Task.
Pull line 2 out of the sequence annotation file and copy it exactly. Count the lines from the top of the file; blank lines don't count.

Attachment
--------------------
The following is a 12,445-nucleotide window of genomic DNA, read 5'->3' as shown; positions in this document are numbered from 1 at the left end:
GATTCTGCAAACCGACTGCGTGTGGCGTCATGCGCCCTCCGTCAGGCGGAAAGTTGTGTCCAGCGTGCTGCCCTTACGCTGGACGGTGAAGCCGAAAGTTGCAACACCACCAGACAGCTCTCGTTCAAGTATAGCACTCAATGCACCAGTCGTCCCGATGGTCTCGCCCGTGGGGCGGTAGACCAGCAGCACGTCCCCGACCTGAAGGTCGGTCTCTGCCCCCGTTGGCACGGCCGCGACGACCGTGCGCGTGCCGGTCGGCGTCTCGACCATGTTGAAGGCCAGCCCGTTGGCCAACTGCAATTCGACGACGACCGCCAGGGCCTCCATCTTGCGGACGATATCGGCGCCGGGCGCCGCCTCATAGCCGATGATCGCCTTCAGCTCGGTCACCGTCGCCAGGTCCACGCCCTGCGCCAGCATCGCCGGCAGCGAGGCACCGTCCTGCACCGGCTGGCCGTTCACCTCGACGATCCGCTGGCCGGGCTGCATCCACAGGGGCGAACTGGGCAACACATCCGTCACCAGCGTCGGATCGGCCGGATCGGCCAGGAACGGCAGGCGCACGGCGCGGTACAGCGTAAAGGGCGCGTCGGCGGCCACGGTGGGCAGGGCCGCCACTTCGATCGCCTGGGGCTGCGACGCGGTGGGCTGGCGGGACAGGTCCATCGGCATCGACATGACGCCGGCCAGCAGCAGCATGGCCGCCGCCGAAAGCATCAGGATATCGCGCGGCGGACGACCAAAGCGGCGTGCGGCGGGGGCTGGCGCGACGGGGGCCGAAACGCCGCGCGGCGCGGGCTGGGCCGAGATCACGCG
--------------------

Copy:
GATTCTGCAAACCGACTGCGTGTGGCGTCATGCGCCCTCCGTCAGGCGGAAAGTTGTGTCCAGCGTGCTGCCCTTACGCTGGACGGTGAAGCCGAAAGTTGCAACACCACCAGACAGCTCTCGTTCAAGTATAGCACTCAATGCACCAGTCGTCCCGATGGTCTCGCCCGTGGGGCGGTAGACCAGCAGCACGTCCCCGACCTGAAGGTCGGTCTCTGCCCCCGTTGGCACGGCCGCGACGACCGTGCGCGTGCCGGTCGGCGTCTCGACCATGTTGAAGGCCAGCCCGTTGGCCAACTGCAATTCGACGACGACCGCCAGGGCCTCCATCTTGCGGACGATATCGGCGCCGGGCGCCGCCTCATAGCCGATGATCGCCTTCAGCTCGGTCACCGTCGCCAGGTCCACGCCCTGCGCCAGCATCGCCGGCAGCGAGGCACCGTCCTGCACCGGCTGGCCGTTCACCTCGACGATCCGCTGGCCGGGCTGCATCCACAGGGGCGAACTGGGCAACACATCCGTCACCAGCGTCGGATCGGCCGGATCGGCCAGGAACGGCAGGCGCACGGCGCGGTACAGCGTAAAGGGCGCGTCGGCGGCCACGGTGGGCAGGGCCGCCACTTCGATCGCCTGGGGCTGCGACGCGGTGGGCTGGCGGGACAGGTCCATCGGCATCGACATGACGCCGGCCAGCAGCAGCATGGCCGCCGCCGAAAGCATCAGGATATCGCGCGGCGGACGACCAAAGCGGCGTGCGGCGGGGGCTGGCGCGACGGGGGCCGAAACGCCGCGCGGCGCGGGCTGGGCCGAGATCACGCG